I'd been doing reasonably well. I rode when I could, when I felt like it; I rode when the heat waves didn't threaten to kill me with sunstroke. Not a lot, but enough to still feel like a bicycle rider.
I even got to participate in Shawn Granton's cool little Rambleneuring adventure, complete with a tiny little control booklet I had to fill out with notes and drawings (drawings!) of my bicycle at various stops.
I sent my booklet back in time and finished, which was nice.
And then, the gigs came, outdoor gigs at pubs and an indoor gig (carefully masked and distanced) at a synagogue, and it began to feel like things might have turned a corner.
But just as I'd begun finding my new groove, after months of not gigging, and not bicycling much, I got sick. Fever, chills, sweats, a cough that wouldn't leave for a whole day and night, and a very sore throat. That was followed by sneezing and a runny nose, which made me think it was allergies. Just to be sure, I called my doctor, and she immediately asked me to come in for a Covid test.
I went downtown today, feeling the best I'd felt since Monday evening, and let them swab the inside of my nostrils. After twenty minutes, the result came back: I had tested positive for Covid-19, most likely the shiny new Delta variant. OUCH.
Just like that, all the gains fell away. No gigs for a couple of weeks. No more visits to the day camp I'd been doing music for on the eastside. Between all of those, a significant chunk of lost income, which meant I'd have to go back hat in hand and beg the State for more Pandemic Unemployment Assistance.
The doctor assured me that, assuming everything clears up while I self-quarantine at home for 14 days, I should be able to resume my normal activities (masked indoors, of course).
And she reminded me that, thanks to my joining Club Mod[erna], my experince with Covid wouldn't be deadly or even life-threatening. That remains something to be thankful for.
I contacted everyone I'd hung out with since July 30th ("Hi. I've got Covid. Get tested. Oh, and Shabbat Shalom." Ugh). And then I lined up a sub for at least one of my pub shows so the owners wouldn't lose too much money (live music IS a draw, and never let anyone tell you it isn't).
And now, what might have been some extra time outside riding bikes -- at least between heat waves, and another is coming next week -- will instead be spent in the house, practicing for High Holy Days (which I should still be able to do when my symptoms end) and cleaning up stuff.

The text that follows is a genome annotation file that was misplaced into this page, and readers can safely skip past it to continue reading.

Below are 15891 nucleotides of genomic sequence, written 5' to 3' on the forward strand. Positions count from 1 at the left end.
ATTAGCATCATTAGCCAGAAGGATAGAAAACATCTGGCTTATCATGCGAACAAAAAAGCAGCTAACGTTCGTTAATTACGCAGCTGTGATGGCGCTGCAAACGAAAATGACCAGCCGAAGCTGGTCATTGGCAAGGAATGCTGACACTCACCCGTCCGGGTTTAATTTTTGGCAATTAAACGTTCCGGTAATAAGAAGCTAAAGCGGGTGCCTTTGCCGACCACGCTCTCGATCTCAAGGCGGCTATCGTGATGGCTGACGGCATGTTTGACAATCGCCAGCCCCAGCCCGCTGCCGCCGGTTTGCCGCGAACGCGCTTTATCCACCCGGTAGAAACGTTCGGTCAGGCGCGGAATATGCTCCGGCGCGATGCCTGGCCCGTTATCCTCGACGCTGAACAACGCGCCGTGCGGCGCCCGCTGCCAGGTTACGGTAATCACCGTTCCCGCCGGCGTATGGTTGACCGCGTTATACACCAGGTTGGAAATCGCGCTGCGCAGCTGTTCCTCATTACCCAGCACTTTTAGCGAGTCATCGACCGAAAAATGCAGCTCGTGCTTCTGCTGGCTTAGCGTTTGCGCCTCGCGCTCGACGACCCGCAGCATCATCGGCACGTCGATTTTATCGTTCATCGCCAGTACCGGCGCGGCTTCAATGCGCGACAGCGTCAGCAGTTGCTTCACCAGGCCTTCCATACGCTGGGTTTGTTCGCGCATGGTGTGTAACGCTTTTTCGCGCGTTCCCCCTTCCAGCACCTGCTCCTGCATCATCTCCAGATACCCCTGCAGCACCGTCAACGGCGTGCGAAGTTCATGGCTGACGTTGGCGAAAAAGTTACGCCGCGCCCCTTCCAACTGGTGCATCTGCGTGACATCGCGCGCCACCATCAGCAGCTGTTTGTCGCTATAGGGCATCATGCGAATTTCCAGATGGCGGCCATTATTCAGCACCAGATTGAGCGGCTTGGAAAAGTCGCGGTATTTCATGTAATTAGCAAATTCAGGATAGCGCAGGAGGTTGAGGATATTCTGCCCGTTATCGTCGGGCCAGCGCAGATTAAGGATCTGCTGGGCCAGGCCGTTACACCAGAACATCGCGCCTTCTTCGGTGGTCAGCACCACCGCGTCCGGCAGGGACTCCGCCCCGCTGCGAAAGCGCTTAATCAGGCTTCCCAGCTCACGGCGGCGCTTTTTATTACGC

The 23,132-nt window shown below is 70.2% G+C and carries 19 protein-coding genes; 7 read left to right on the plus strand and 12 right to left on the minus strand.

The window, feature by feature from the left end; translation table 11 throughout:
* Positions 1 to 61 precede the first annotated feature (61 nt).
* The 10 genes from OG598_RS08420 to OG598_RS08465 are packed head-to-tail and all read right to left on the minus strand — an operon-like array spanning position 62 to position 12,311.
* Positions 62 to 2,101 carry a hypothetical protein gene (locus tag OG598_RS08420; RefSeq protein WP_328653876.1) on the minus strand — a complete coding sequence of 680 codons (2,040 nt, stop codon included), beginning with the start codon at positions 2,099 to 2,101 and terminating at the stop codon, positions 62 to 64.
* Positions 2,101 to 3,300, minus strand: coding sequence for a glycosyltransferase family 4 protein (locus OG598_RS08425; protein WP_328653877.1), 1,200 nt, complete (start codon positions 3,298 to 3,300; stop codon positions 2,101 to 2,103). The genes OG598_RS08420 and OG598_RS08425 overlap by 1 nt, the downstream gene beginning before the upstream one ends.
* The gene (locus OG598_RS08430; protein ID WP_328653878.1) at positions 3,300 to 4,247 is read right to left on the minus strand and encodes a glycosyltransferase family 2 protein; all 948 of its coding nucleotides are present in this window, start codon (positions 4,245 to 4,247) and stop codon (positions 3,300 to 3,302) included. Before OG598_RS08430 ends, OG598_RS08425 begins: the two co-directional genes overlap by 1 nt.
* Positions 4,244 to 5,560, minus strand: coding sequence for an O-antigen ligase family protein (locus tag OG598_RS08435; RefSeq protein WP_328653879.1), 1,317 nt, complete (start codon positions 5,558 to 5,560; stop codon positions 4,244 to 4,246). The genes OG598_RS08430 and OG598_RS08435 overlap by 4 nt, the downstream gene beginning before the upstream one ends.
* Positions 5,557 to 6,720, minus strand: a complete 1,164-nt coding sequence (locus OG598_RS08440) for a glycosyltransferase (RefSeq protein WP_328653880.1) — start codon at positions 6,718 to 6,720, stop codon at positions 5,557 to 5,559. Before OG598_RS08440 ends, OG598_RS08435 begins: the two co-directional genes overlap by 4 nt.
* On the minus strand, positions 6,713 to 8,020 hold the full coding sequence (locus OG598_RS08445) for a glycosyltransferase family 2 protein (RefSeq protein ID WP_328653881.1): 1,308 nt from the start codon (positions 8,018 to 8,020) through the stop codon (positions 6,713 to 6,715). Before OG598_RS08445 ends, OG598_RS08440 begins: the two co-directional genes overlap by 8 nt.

I'll also think long and hard about downsizing my bicycle world a bit further now that Mister I'm-No-Pro-But-I'll-Fix-Your-Bikes-For-Free has taken virtually all of my neighborhood business away. What's left? It's hard not to feel a little morose when both avenues of one's livelihood have been knocked down and all that's left is begging or petty larceny.
So it's not all bad. I'm taking delivery on the frame that my be my final bicycle. I just scored an early 80's vintage DiamondBack frameset, Champion tubing and lovely lugs, original patina and a sexy, sexy fork crown. It's got the same long, loopy geometry as my old Peugeot did, but in a 17-inch size. If I love the result I may well sell my Rivendell, because honestly I just don't need that much bike anymore and I'm kind of burned out on the hype anyway. (Rivendell mostly lost me when all their frames became dedicated to 650b and they stopped supporting 26"/559.)
Here's some sneak peeks.
This is going to be fun to build up. And I'll probably start in on it as soon as it arrives, since I can't go anywhere and I can't ride (if I need a bathroom I can't stop anywhere except my house, so that is pretty much that for summer riding of any length beyond the end of my block).
Stay tuned. I could end up having the bike I'd always wanted and should never have sold, but in my size this time.
Go have a nice bike ride on my behalf. And wear a mask. And get a vaccine if you haven't already. Because if I hadn't gotten the vaccine, this blog post could have had a very different and very sad ending.